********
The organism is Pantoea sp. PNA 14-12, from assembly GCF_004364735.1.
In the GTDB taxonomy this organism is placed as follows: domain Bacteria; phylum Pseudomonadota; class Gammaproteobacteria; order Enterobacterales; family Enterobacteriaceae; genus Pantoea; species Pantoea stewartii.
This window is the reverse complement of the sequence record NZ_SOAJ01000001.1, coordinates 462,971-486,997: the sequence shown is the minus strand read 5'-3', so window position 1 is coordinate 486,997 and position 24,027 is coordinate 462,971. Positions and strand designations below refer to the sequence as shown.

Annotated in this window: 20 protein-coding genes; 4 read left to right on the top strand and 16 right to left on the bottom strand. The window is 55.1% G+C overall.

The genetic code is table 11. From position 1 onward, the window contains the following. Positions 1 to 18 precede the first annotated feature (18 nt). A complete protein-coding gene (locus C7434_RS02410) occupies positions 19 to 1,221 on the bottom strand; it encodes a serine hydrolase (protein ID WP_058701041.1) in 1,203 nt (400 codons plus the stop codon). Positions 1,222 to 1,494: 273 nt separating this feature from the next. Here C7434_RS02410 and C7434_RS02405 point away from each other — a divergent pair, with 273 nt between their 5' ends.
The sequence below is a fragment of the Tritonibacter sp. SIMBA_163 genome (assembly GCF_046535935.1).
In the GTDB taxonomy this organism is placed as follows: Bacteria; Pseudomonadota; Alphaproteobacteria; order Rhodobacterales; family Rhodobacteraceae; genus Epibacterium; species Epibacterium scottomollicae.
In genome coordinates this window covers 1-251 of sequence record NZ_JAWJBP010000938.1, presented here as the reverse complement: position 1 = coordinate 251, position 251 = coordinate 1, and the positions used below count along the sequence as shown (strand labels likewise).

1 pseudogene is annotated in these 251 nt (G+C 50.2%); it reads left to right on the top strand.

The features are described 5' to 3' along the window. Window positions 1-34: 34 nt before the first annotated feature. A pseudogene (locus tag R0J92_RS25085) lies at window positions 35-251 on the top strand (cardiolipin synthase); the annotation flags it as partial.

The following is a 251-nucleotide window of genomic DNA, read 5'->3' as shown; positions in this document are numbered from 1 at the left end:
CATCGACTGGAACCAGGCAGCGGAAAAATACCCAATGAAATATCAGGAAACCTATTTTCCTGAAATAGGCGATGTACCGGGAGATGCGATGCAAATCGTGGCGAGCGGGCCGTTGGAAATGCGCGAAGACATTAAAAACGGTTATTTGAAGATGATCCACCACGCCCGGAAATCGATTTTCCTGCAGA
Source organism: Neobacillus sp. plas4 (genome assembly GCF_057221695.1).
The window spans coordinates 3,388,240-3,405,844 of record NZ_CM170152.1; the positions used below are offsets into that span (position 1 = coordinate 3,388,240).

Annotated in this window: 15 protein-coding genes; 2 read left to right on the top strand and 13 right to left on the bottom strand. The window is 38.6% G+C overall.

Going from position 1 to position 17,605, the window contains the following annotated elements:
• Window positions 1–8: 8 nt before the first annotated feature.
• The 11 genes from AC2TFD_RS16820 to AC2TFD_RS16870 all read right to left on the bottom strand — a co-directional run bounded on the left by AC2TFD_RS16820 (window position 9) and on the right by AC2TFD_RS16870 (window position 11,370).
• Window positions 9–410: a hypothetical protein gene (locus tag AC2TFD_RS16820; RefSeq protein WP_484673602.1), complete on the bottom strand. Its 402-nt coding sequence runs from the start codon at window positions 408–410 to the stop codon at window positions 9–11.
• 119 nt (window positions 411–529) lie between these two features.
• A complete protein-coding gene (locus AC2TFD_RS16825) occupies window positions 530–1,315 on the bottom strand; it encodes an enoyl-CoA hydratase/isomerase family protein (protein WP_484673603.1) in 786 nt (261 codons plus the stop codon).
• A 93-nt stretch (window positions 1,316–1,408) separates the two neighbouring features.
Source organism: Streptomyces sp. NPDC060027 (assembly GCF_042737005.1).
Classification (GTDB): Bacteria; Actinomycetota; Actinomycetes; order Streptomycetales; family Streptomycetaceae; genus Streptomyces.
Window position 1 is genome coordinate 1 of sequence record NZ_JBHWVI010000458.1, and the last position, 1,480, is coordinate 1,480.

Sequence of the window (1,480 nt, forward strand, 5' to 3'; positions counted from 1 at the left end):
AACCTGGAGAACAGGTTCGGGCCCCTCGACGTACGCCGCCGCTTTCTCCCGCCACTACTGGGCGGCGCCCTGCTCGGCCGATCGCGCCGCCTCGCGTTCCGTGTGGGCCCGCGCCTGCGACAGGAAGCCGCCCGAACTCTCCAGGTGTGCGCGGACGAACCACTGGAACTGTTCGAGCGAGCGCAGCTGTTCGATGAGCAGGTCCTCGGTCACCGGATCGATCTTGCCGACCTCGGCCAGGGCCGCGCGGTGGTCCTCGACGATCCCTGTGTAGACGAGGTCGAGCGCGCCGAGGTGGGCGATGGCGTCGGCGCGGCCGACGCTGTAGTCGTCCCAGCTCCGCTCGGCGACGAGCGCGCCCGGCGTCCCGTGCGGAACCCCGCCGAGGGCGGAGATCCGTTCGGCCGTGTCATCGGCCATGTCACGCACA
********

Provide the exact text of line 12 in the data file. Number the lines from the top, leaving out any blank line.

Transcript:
CATCGACTGGAACCAGGCAGCGGAAAAATACCCAATGAAATATCAGGAAACCTATTTTCCTGAAATAGGCGATGTACCGGGAGATGCGATGCAAATCGTGGCGAGCGGGCCGTTGGAAATGCGCGAAGACATTAAAAACGGTTATTTGAAGATGATCCACCACGCCCGGAAATCGATTTTCCTGCAGA